"no")                    ;; => "yes"

;; In conditionals, all values that are not '#f' are treated as true.
;; 0, '(), #() "" , are all true values
(if 0
  "0 is not false"
  "0 is false")            ;; => "0 is not false"

;; 'cond' chains a series of tests and returns as soon as it encounters a true condition
;; 'cond' can be used to simulate 'if/elseif/else' statements
(cond ((> 2 2) "not true so don't return this")
      ((< 2 5) "true, so return this")
      (else "returning default"))    ;; => "true, so return this"


;; A case expression is evaluated as follows:
;; The key is evaluated and compared with each datum in sense of 'eqv?',
;; The corresponding clause in the matching datum is evaluated and returned as result
(case (* 2 3)              ;; the key is 6
  ((2 3 5 7) 'prime)       ;; datum 1
  ((1 4 6 8) 'composite))  ;; datum 2; matched!
                           ;; => composite

;; case with else clause
(case (car '(c d))
  ((a e i o u) 'vowel)
  ((w y) 'semivowel)
  (else 'consonant))       ;; =>  consonant

;; Boolean expressions
;; 'and' returns the first expression that evaluates to #f
;; otherwise, it returns the result of the last expression
(and #t #f (= 2 2.0))                ;; => #f
(and (< 2 5) (> 2 0) "0 < 2 < 5")    ;; => "0 < 2 < 5"

;; 'or' returns the first expression that evaluates to #t 
;; otherwise the result of the last expression is returned
(or #f #t #f)                        ;; => #t
(or #f #f #f)                        ;; => #f

;; 'when' is like 'if' without the else expression
(when (positive? 5) "I'm positive")  ;; => "I'm positive"

;; 'unless' is equivalent to (when (not <test>) <expr>)
(unless (null? '(1 2 3)) "not null") ;; => "not null"


;; Loops
;; loops can be created with the help of tail-recursions
(define (loop count)
  (unless (= count 0)
    (print "hello") 
    (loop (sub1 count))))
(loop 4)                             ;; => hello, hello ...

;; Or with a named let
(let loop ((i 0) (limit 5))
  (when (< i limit)
    (printf "i = ~a\n" i)
    (loop (add1 i) limit)))          ;; => i = 0, i = 1....

;; 'do' is another iteration construct
;; It initializes a set of variables and updates them in each iteration
;; A final expression is evaluated after the exit condition is met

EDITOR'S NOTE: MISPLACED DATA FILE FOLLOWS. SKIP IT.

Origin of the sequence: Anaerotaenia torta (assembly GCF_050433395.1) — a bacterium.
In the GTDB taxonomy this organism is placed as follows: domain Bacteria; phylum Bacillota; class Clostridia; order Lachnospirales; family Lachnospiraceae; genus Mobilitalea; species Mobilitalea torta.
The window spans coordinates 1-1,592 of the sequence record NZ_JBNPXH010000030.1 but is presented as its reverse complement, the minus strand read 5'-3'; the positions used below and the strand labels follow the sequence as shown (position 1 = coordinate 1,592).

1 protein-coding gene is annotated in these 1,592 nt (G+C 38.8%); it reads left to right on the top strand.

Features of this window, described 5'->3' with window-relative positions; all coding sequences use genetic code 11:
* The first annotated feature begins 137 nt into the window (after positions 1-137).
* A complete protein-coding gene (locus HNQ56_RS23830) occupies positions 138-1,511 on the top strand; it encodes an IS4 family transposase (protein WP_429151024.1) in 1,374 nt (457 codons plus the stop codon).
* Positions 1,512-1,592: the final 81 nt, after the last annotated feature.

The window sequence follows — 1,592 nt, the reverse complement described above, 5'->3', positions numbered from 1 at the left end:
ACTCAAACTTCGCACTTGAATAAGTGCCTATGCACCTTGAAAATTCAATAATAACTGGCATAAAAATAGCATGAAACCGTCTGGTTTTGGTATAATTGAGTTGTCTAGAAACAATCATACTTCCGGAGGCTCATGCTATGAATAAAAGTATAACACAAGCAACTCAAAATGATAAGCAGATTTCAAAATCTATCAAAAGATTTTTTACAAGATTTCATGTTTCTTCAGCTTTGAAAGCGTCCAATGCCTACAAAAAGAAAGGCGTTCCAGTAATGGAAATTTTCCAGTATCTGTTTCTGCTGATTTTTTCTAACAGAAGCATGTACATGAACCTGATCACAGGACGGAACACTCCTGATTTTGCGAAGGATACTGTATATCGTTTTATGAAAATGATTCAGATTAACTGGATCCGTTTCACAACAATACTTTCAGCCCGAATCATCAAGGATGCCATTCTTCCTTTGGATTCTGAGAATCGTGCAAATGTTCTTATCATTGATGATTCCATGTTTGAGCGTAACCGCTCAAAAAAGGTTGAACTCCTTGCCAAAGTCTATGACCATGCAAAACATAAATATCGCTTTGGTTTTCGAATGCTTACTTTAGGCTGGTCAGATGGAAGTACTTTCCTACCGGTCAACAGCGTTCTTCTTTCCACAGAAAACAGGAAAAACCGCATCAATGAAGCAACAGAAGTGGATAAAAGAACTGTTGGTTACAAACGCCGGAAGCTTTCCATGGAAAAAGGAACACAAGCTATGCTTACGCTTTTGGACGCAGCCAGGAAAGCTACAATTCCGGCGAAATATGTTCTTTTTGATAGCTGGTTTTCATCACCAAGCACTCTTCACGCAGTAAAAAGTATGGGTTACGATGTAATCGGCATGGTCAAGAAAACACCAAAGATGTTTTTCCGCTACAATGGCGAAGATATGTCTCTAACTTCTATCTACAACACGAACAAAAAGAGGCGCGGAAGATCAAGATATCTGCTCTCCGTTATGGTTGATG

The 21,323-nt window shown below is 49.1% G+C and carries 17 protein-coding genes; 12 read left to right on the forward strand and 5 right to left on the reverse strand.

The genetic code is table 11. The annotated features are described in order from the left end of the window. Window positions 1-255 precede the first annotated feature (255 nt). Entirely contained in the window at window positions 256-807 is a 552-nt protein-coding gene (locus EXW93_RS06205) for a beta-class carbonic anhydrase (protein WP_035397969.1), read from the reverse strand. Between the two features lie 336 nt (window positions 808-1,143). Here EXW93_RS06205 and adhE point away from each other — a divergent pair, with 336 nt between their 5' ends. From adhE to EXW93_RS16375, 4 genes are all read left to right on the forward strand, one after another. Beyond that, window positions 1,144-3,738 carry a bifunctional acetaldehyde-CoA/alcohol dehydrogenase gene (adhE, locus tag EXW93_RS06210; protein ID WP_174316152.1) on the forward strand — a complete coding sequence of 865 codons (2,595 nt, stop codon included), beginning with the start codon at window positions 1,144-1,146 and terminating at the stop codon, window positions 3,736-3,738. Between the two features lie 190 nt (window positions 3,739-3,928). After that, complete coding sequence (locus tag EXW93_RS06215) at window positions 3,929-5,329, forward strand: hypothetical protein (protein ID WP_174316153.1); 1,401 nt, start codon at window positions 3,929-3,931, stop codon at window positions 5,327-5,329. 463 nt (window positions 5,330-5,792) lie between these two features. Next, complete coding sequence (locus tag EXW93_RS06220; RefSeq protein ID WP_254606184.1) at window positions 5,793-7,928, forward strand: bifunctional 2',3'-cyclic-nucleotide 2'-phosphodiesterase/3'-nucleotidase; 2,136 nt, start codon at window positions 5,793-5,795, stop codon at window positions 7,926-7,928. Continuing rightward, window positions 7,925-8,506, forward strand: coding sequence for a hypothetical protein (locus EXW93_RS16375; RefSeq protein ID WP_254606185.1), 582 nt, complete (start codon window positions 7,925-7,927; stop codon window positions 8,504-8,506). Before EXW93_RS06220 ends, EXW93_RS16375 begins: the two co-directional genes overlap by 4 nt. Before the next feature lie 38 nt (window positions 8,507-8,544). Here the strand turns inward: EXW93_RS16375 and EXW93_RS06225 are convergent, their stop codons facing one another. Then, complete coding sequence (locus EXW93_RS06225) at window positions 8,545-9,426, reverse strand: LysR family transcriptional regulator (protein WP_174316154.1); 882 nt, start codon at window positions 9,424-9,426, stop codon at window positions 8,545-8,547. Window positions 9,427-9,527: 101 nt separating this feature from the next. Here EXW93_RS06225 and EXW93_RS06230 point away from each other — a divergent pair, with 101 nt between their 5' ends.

(do ((x 0 (add1 x )))            ;; initialize x = 0 and add 1 in each iteration
  ((= x 10) (print "done"))      ;; exit condition and final expression
  (print x))                     ;; command to execute in each step
                                 ;; => 0,1,2,3....9,done

;; Iteration over lists 
(for-each (lambda (a) (print (* a a)))
          '(3 5 7))                  ;; => 9, 25, 49

;; 'map' is like for-each but returns a list
(map add1 '(11 22 33))               ;; => (12 23 34)


;;;;;;;;;;;;;;;;;;;;;;;;;;;;;;;;;;;;;;;;;;;;;;;;;;;;;;;;;;;;;;;;;
; 7. Extensions
;;;;;;;;;;;;;;;;;;;;;;;;;;;;;;;;;;;;;;;;;;;;;;;;;;;;;;;;;;;;;;;;;

;; The CHICKEN core is very minimal, but additional features are provided by library extensions known as Eggs.
;; You can install Eggs with 'chicken-install <eggname>' command.

;; 'numbers' egg provides support for full numeric tower.
(require-extension numbers)
;; complex numbers
3+4i                               ;; => 3+2i
;; Supports fractions without falling back to inexact flonums
1/3                                ;; => 1/3
;; provides support for large integers through bignums
(expt 9 20)                        ;; => 12157665459056928801 
;; And other 'extended' functions
(log 10 (exp 1))                   ;; => 2.30258509299405
(numerator 2/3)                    ;; => 2

;; 'utf8' provides unicode support
(require-extension utf8)
"\u03BBx:(\u03BC\u0251.\u0251\u2192\u0251).xx" ;; => "λx:(μɑ.ɑ→ɑ).xx"

;; 'posix' provides file I/O and lots of other services for unix-like operating systems
;; Some of the functions are not available in Windows system,
;; See http://wiki.call-cc.org/man/4/Unit%20posix for more details

;; Open a file to append, open "write only" and create file if it does not exist
(define outfn (file-open "chicken-hen.txt" (+ open/append open/wronly open/creat)))
;; write some text to the file
(file-write outfn "Did chicken came before hen?") 
;; close the file
(file-close outfn)
;; Open the file "read only"
(define infn (file-open "chicken-hen.txt" open/rdonly))
;; read some text from the file